The Council extends services provided are identified of disabilities, counseling services, referral services, institutional placements, and medical care to such children and their families. The bureau provided financial assistance for their education and organized awareness and health camps. The bureau advised parents on aspects such as existing Laws , entitlements & available facilities in Government and Non-Government sectors.          
The Centre provides counseling and referral services to parents of disabled children, arranges sponsorship for deserving handicapped children and medical assistance wherever necessary.
On 16th July 2004 a fire which started on the thatched roof of the midday meal kitchen, broke out at Krishna School in Kumbakonam and claimed the lives of 94 young children between the age of 8 and 11 and 18 children were hospitalized suffered severe burns, an incident which shook the heart of the entire nation.
ICCW TN, Tamil Nadu launched a special programme with financial support from National Children’s Fund, Government of India in December 2005.
The Project worked on two major objectives – 1) to meet the survivors and their families and help them to overcome the trauma by means of psychological support and counseling. 2) to build the capacities of teachers to manage disaster and inculcate skills of listening and responding to children.
ICCW TN also rolled out a constructive intense support programme for those school children who had seen firsthand, the terrible accident and some who had lost their siblings, their friends, and also parents who had lost their children.
Programmes included
a. Psychological assessment of all the 620 surviving children of Krishna School with guidance from experts,
b. “Play Activities” for children to express their feelings through drawings
c. Individual and group counseling sessions for 600 children and in 162 schools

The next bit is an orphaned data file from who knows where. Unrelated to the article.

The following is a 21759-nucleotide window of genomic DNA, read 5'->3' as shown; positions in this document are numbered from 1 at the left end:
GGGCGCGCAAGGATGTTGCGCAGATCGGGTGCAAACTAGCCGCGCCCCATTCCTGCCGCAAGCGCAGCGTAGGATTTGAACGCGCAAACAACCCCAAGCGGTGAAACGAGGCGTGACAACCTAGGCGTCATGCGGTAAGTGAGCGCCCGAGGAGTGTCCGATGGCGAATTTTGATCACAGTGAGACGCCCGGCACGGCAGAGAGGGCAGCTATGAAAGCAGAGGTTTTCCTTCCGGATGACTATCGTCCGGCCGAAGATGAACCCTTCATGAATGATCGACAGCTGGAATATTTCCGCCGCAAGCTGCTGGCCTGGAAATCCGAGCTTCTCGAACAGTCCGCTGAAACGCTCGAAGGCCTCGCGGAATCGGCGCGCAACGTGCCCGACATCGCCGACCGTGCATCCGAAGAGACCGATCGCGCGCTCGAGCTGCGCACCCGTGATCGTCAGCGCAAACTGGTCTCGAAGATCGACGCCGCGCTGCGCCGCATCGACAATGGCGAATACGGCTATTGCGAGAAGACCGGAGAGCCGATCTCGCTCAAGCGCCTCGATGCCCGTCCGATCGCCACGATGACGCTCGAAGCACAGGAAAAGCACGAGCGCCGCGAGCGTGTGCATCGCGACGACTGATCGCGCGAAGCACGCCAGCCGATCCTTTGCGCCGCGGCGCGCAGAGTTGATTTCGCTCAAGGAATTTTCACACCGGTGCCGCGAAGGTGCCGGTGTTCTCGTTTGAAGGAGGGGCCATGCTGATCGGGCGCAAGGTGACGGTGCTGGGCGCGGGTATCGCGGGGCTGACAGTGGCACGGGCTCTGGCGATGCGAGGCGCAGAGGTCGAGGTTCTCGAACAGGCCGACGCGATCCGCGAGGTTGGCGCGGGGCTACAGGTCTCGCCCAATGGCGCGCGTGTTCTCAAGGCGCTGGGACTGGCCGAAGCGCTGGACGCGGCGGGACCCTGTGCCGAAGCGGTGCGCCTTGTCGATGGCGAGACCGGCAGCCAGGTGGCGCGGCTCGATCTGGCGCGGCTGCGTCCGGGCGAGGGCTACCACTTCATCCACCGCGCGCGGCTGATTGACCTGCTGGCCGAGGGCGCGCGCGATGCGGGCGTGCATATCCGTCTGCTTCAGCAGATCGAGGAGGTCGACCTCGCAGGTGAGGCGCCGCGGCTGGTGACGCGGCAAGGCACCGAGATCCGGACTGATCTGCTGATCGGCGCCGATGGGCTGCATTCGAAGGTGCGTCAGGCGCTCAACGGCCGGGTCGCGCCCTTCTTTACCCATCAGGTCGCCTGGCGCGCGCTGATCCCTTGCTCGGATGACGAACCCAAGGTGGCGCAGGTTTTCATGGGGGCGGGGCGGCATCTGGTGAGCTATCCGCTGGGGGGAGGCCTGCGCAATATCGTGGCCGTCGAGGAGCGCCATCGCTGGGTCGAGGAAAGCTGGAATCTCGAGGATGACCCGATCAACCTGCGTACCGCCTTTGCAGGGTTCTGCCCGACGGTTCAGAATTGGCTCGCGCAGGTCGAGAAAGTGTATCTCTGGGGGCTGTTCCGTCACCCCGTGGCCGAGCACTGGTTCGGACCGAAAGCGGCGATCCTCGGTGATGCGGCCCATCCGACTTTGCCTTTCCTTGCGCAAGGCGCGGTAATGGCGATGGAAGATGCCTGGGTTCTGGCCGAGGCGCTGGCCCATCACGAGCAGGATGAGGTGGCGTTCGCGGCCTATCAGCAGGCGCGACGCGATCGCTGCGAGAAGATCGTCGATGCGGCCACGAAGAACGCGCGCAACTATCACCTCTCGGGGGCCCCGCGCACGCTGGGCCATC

d. Meetings in 10 villages with 340 villages with 340 mothers, fathers, grand parents to help them to deal with their losses and grief.
e. Discussions with educational authorities to plan for long-term intervention and “safe school” programme to assist teachers and students to develop a crisis response plan.
f. Booklet on fire prevention and how to act in an emergency situation
g. Mass scale fire protection and sensitizing programme in government and private schools.
h. Children who suffered disfigurement due to burn injuries were supported with educational sponsorship, and also helped out during the period when corrective surgeries were done to them at Chennai          
On 26th December 2004 an underwater earthquake in the Indian Ocean caused unprecedented devastation with the Tsunami hitting the coast of a number of countries of which India was one – particularly the coast of the State of Tamil Nadu and in the Andaman & Nicobar Islands.
The districts of Nagapattinam and Cuddalore were the worst affected, with Nagapattinam district reporting the maximum number of tsunami deaths, followed by Cuddalore. Over 135 villages in both the districts were ruined by the Tsunami waves. In the Andaman and Nicobar Islands, the low-lying and mostly uninhabited chain of 572 islands in the Bay of Bengal was the closest Indian Territory to the epicentre of the massive earthquake. As well as being swamped by the sea, it was hit by a series of substantial aftershocks. According to official estimates, over 1,800 died, but over 5,500 people were missing and presumed dead.
The focus of Indian Council for Child Welfare, Tamil Nadu, from January 2005 to March 2008 in the Tsunami affected areas was in reestablishing normality in the lives of affected children by ensuring their basic needs of nutrition, healthcare and education and strengthening and supporting communities in rebuilding their homes and livelihood. Priority assistance was provided to the orphaned/single parent and traumatized children identified by our respective field offices at Nagapattinam, Cuddalore and Kanyakumari Districts, Chennai
• Community and Society level intervention on social issues that adversely affects the welfare/ development/ rights of children.             

CHILD PROTECTION IS OUR CONCERN